iii. Distribute full documentation online free of charge instead of relying on
iv. Make the project developer responsible for all publicity and distribution
costs related to public announcements as part of their corporate social
v. Encourage two-way communication which is safe, open and friendly at
all levels ranging from interpersonal communication to mass
3. Institutionalise the public involvement process and require state
legislative assembly approval for degazetting of forest reserves.
(Dr. Lim Chee Han, Agora Society Malaysia, Proposal 3J-4)
i. Make transparent the decision-making process for degazetting a forest
reserve by keeping the public informed of impending plans and making
it a requirement for project developers to first ensure that they have the
majority support of the local public citizens to proceed with these plans,
during public consultation sessions and through a local survey.
ii. Require state executive councils to prepare a bill at the state legislative
assembly prior to the state government making any decision on this. The
state executive council should be able to satisfactorily justify, explain and
defend their decision to degazette forest reserves to the state
III: Natural Resources Conservation
Green budgeting contributes to informed, evidence-based debate and discussion
on sustainable growth. It uses the tools of budgetary policy-making to help
achieve environmental and climate goals.
4. Incorporate green budgeting and planning.
(Dr. Lim Chee Han, Agora Society Malaysia, Proposal 3J-5)
i. Have annual planning on the management of forests and natural
ii. Evaluate environmental impacts of budgetary and fiscal policies and
assess their coherence towards the delivery of national and international
iii. Present green budgeting in the same session with the state budget for the
approval of the state legislative assembly annually.
iv. Set annual green targets such as treetop coverage, carbon dioxide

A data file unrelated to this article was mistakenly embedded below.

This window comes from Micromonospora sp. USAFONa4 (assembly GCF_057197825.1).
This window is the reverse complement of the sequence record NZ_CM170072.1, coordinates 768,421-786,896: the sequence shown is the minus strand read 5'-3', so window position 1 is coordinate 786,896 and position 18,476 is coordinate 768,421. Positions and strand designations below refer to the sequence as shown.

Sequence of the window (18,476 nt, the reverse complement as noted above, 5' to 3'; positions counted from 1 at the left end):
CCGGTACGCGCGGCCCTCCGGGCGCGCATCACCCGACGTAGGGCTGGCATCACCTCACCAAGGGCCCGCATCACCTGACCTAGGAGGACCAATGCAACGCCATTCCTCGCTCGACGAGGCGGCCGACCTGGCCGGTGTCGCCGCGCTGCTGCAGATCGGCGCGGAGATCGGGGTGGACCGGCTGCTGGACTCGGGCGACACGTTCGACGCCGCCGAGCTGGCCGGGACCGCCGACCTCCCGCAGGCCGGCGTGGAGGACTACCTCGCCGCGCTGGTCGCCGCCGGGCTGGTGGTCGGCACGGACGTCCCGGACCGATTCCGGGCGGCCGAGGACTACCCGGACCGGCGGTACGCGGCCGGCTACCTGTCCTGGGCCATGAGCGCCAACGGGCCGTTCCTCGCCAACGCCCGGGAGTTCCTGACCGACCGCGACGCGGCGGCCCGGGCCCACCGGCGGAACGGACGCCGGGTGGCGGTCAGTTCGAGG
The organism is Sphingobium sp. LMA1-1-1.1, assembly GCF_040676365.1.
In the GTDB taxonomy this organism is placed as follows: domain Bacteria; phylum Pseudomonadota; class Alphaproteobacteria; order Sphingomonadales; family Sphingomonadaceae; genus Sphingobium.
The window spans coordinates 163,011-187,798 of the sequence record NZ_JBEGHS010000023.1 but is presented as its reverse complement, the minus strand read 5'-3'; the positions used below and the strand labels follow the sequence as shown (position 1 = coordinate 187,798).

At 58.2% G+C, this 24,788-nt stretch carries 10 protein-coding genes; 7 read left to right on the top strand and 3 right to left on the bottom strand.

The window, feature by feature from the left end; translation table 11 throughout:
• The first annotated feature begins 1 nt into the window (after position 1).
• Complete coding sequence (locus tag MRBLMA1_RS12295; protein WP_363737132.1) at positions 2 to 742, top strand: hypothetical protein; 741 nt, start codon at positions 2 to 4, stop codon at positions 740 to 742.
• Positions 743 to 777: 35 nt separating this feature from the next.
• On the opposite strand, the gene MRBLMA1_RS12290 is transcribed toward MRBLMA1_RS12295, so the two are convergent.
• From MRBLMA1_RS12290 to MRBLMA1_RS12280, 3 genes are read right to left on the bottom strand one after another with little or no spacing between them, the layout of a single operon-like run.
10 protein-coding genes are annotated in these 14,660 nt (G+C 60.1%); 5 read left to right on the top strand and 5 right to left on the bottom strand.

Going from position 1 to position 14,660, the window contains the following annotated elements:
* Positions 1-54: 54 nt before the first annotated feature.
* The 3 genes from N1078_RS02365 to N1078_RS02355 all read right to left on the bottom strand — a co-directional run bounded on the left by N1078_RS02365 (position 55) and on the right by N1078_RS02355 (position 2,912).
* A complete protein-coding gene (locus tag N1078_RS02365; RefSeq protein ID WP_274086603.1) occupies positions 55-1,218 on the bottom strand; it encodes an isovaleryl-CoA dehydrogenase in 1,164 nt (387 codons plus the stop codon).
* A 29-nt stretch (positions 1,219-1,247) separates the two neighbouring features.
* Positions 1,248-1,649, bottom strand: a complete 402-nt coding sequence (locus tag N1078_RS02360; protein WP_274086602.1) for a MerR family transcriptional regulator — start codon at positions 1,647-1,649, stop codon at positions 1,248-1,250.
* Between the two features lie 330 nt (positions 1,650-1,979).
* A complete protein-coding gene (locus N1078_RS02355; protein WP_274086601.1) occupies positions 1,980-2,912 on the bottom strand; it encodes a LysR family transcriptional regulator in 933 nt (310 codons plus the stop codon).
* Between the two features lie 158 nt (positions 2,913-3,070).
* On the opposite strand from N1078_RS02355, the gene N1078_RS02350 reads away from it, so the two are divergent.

emissions and pollution reduction.
v. Conduct inventory checks and engage in advanced planning for
utilisation of land and natural resources, which must be allocated,
debated and approved.
vi. Have state assembly persons (ADUNs) and the general public track,
monitor and question the process and purpose of utilising these
5. Protect water catchment forests.
(Rexy Prakash Chacko & Dr. Kam Suan Pheng, Penang Hills Watch, Proposal 3J-6)
i. Gazette entire areas of natural water catchments within permanent forest
reserves as water catchment forests under the National Forestry Act
1984 to protect them against logging and other unauthorised use.
ii. Enact state by-laws to enable legal enforcement against unauthorised
water extraction, logging and river contamination due to uncontrolled
6. Increase forest connectivity in fragmented landscapes.
(Aisling Usun Bagly, Save Rivers, Environment Cluster, CSO Platform for Reform,
Connect forest reserves and national parks to increase the size of totally
protected areas, while recognising the rights of local communities who depend
on the forest for their livelihoods.
7. Redefine forest protection.
(Ken Lee, Agora Society Malaysia, Proposal 3J-8)
i. Promote habitat conservation management as a high-income profession
with generous remuneration.
ii. Change the paradigm of conservation from conventional resource